I’m a frugal traveler. If I have spare money to do so, on my own, I take the cheapest alternative.
When my sister-in-law invited me to come with them to Siquijor, I didn’t think twice. I booked a ticket and expected the worst.
I was prepared to lose some sleep while floating for 9 hours with M/V Siquijor, but I was not prepared nor was I expecting to lose so much sleep and at the same time break my ear drums.
It was my first trip on a boat in such a long time. I was up in excitement in spite of the fact that I quit my writing job a few hours earlier to get a much-deserved break in my dream island – Siquijor. I was ready to live on the edge – jobless, traveling, depressed, broke and uncertain of what will become of my life’s major battles.
When I got to the pier, I was surprised at the order, the cleanliness and the strict nautical regulations (as far as I observed). There were x-ray machines for luggage and passengers that I thought was appropriate only for flights. I was amused passing through each of the ‘check points’ smiling to myself. In other words, I underestimated the nautical capabilities of my own country. And underestimate I did, because this boat trip has turned out into a crazy 9-hour ordeal.
So I have here five lessons learned which may be of help to make your future M/V Siquijor trip comfortable. Otherwise, get another liner.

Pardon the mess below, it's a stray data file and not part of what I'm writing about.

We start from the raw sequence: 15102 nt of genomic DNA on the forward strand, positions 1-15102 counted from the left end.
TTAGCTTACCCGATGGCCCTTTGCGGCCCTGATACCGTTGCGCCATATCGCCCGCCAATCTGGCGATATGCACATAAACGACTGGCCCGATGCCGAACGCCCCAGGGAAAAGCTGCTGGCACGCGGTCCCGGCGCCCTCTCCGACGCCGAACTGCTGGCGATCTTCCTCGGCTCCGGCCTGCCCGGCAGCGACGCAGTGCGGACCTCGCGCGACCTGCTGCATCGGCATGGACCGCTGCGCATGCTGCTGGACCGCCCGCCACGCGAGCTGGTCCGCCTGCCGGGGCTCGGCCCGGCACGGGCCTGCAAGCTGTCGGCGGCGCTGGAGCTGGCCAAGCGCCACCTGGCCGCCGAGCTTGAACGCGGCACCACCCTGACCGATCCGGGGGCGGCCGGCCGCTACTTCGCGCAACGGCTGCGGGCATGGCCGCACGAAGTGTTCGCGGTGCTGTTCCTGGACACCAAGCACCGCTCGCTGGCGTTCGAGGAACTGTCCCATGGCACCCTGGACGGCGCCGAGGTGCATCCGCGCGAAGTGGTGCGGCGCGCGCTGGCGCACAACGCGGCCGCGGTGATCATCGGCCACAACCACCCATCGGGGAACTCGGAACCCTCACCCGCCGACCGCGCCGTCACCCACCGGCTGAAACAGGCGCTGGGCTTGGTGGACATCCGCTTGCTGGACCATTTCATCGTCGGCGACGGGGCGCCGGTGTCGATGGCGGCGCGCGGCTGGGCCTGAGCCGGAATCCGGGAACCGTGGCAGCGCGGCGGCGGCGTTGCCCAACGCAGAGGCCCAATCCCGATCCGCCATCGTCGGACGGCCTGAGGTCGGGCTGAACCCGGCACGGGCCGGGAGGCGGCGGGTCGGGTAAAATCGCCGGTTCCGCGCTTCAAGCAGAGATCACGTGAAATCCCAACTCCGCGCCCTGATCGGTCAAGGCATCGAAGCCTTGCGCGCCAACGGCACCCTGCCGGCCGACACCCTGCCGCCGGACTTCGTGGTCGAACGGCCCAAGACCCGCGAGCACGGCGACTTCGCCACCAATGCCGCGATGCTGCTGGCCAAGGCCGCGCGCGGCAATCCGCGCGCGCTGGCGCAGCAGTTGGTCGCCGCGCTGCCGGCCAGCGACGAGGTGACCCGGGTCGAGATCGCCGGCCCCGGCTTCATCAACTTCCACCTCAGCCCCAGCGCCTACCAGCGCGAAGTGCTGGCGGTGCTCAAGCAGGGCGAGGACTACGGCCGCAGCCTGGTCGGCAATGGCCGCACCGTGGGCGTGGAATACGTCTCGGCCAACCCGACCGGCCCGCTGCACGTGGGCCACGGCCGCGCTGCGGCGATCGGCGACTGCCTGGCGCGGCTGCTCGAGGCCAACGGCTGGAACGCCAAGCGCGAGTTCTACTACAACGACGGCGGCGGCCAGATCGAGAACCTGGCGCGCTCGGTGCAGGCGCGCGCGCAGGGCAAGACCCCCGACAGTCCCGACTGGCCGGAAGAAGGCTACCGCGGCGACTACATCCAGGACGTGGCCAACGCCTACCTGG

Lesson Learned #1. Book Ticket Early or Charm the Crew
The boat was M/V Siquijor by OR Lines. It was small and old – forty years old according to the crew. I was late in booking my ticket so I ended up in an air-conditioned room and paid 700+ pesos instead of my 600-peso budget . I checked into Salagdoong room, named after a beach in Siquijor. My companions who bought a cheaper ticket checked into the same room with me.
While I snubbed anyone who gets a little extra friendlier, they charmed the crew smartly. Their social intelligence will come out really helpful for us later.
Lesson Learned #2: Bring Food and Water
We ate dinner at a private deck accessible only by the crews. They allowed us to climb the bridge and passed through it to our desired location with the best view. That was how charming my companions were. We were left to the three of us with the view of Iligan Bay blurring behind while the crew – some of them, were stealing stealthy looks obviously not on our food but on us. They were salivating. I didn’t care much but I was ready to push people off the water just in case.
Our meal bought at Tita Fannies was great, I wanted more but there can only be enough. Then we realized we have no water. So we shared the little bottle of mineral water my companion managed to bring for herself. There was no convenience store in that old wee boat. The crew offered water from their kitchen. I declined. I am cautious about strangers. I have a sensitive stomach. I am afraid of getting potioned or poisoned. I am paranoid.
Lesson Learned #3: Traveling Does Not Give You A License to Disregard Hygiene